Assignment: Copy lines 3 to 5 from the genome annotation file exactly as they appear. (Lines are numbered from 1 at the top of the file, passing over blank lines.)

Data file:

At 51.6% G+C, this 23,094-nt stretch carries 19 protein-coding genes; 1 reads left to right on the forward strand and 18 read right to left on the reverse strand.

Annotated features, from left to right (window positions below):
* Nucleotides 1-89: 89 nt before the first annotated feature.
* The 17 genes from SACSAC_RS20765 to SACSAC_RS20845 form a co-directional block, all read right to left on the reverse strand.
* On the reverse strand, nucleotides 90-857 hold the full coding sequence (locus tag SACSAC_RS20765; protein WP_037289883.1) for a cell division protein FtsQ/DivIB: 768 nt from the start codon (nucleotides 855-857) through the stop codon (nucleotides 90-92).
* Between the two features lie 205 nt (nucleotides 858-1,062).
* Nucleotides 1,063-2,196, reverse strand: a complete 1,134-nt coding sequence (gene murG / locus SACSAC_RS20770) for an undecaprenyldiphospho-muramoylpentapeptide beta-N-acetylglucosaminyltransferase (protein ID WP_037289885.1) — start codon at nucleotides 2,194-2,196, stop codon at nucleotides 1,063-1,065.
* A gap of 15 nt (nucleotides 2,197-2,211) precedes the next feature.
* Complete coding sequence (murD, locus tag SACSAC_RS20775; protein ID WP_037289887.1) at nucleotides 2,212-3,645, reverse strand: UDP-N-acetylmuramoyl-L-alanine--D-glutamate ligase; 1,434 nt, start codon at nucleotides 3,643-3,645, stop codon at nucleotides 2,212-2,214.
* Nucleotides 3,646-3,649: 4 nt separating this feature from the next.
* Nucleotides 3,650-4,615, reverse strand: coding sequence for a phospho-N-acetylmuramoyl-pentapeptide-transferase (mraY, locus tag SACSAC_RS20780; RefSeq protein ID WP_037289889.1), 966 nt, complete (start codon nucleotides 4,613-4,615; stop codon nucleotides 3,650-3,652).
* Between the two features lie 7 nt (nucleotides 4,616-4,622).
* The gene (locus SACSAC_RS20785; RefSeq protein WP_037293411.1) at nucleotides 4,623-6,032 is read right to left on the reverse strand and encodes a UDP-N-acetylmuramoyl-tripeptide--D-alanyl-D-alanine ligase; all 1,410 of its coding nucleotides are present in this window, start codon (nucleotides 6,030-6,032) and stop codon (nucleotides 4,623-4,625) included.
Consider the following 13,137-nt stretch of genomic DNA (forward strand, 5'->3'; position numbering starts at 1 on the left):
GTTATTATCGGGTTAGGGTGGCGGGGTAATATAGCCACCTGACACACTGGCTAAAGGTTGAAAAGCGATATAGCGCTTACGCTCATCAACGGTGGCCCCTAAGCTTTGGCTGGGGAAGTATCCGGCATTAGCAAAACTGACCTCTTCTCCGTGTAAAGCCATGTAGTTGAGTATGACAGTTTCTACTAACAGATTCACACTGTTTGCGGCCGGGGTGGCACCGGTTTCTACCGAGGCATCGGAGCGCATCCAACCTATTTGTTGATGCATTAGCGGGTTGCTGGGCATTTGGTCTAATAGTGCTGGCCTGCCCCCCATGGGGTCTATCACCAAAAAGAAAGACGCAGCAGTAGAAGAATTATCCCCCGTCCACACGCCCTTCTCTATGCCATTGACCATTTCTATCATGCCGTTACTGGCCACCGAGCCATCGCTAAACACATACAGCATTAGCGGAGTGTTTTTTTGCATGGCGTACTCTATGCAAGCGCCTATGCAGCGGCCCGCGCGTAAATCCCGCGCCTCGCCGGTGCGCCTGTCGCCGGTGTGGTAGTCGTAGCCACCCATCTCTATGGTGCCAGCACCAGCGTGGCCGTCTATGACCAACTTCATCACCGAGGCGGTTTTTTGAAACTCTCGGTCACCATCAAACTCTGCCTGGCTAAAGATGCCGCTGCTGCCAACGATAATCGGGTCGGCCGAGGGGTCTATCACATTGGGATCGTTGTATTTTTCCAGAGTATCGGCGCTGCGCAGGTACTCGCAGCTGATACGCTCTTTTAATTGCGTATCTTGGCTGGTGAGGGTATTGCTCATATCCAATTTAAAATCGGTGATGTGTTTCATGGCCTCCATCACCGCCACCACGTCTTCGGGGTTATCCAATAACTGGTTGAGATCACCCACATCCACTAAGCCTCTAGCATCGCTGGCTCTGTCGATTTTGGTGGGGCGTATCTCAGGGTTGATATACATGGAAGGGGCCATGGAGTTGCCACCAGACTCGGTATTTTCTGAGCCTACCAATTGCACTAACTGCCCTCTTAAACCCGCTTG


* Nucleotides 1-89: 89 nt before the first annotated feature.
* The 17 genes from SACSAC_RS20765 to SACSAC_RS20845 form a co-directional block, all read right to left on the reverse strand.
* On the reverse strand, nucleotides 90-857 hold the full coding sequence (locus tag SACSAC_RS20765; protein WP_037289883.1) for a cell division protein FtsQ/DivIB: 768 nt from the start codon (nucleotides 855-857) through the stop codon (nucleotides 90-92).